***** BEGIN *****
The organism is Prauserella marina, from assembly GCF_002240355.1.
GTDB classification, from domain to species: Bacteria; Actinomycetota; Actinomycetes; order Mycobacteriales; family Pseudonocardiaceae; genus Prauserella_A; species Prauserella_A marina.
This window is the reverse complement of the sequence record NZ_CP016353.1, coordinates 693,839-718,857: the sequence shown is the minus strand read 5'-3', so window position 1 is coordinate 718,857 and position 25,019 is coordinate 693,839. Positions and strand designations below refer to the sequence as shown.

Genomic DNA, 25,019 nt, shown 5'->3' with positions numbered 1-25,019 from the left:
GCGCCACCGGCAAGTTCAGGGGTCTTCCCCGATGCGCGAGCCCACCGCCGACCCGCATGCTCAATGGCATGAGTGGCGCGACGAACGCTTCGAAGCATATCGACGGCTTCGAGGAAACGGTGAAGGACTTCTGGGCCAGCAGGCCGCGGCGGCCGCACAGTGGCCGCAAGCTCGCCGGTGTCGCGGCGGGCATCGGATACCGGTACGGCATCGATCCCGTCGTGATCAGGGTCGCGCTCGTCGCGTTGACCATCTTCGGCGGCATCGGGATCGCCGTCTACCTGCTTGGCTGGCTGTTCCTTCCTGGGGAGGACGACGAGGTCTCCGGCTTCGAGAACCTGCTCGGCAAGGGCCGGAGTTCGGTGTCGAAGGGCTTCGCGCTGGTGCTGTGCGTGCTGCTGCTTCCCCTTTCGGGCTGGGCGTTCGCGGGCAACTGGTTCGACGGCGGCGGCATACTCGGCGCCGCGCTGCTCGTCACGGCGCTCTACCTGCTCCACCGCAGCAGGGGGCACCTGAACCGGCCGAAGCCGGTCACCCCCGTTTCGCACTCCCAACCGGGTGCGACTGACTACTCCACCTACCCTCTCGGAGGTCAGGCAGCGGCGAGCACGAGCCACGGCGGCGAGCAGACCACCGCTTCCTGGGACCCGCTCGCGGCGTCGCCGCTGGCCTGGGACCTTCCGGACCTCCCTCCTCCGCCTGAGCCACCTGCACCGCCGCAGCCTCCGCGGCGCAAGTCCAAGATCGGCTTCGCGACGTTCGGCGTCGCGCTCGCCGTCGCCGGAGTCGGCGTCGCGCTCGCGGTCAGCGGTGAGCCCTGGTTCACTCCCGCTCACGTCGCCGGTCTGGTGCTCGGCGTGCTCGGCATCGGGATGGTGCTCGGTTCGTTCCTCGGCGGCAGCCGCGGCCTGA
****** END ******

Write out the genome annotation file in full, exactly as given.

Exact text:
The organism is Prauserella marina, from assembly GCF_002240355.1.
GTDB classification, from domain to species: Bacteria; Actinomycetota; Actinomycetes; order Mycobacteriales; family Pseudonocardiaceae; genus Prauserella_A; species Prauserella_A marina.
This window is the reverse complement of the sequence record NZ_CP016353.1, coordinates 693,839-718,857: the sequence shown is the minus strand read 5'-3', so window position 1 is coordinate 718,857 and position 25,019 is coordinate 693,839. Positions and strand designations below refer to the sequence as shown.

Genomic DNA, 25,019 nt, shown 5'->3' with positions numbered 1-25,019 from the left:
GCGCCACCGGCAAGTTCAGGGGTCTTCCCCGATGCGCGAGCCCACCGCCGACCCGCATGCTCAATGGCATGAGTGGCGCGACGAACGCTTCGAAGCATATCGACGGCTTCGAGGAAACGGTGAAGGACTTCTGGGCCAGCAGGCCGCGGCGGCCGCACAGTGGCCGCAAGCTCGCCGGTGTCGCGGCGGGCATCGGATACCGGTACGGCATCGATCCCGTCGTGATCAGGGTCGCGCTCGTCGCGTTGACCATCTTCGGCGGCATCGGGATCGCCGTCTACCTGCTTGGCTGGCTGTTCCTTCCTGGGGAGGACGACGAGGTCTCCGGCTTCGAGAACCTGCTCGGCAAGGGCCGGAGTTCGGTGTCGAAGGGCTTCGCGCTGGTGCTGTGCGTGCTGCTGCTTCCCCTTTCGGGCTGGGCGTTCGCGGGCAACTGGTTCGACGGCGGCGGCATACTCGGCGCCGCGCTGCTCGTCACGGCGCTCTACCTGCTCCACCGCAGCAGGGGGCACCTGAACCGGCCGAAGCCGGTCACCCCCGTTTCGCACTCCCAACCGGGTGCGACTGACTACTCCACCTACCCTCTCGGAGGTCAGGCAGCGGCGAGCACGAGCCACGGCGGCGAGCAGACCACCGCTTCCTGGGACCCGCTCGCGGCGTCGCCGCTGGCCTGGGACCTTCCGGACCTCCCTCCTCCGCCTGAGCCACCTGCACCGCCGCAGCCTCCGCGGCGCAAGTCCAAGATCGGCTTCGCGACGTTCGGCGTCGCGCTCGCCGTCGCCGGAGTCGGCGTCGCGCTCGCGGTCAGCGGTGAGCCCTGGTTCACTCCCGCTCACGTCGCCGGTCTGGTGCTCGGCGTGCTCGGCATCGGGATGGTGCTCGGTTCGTTCCTCGGCGGCAGCCGCGGCCTGA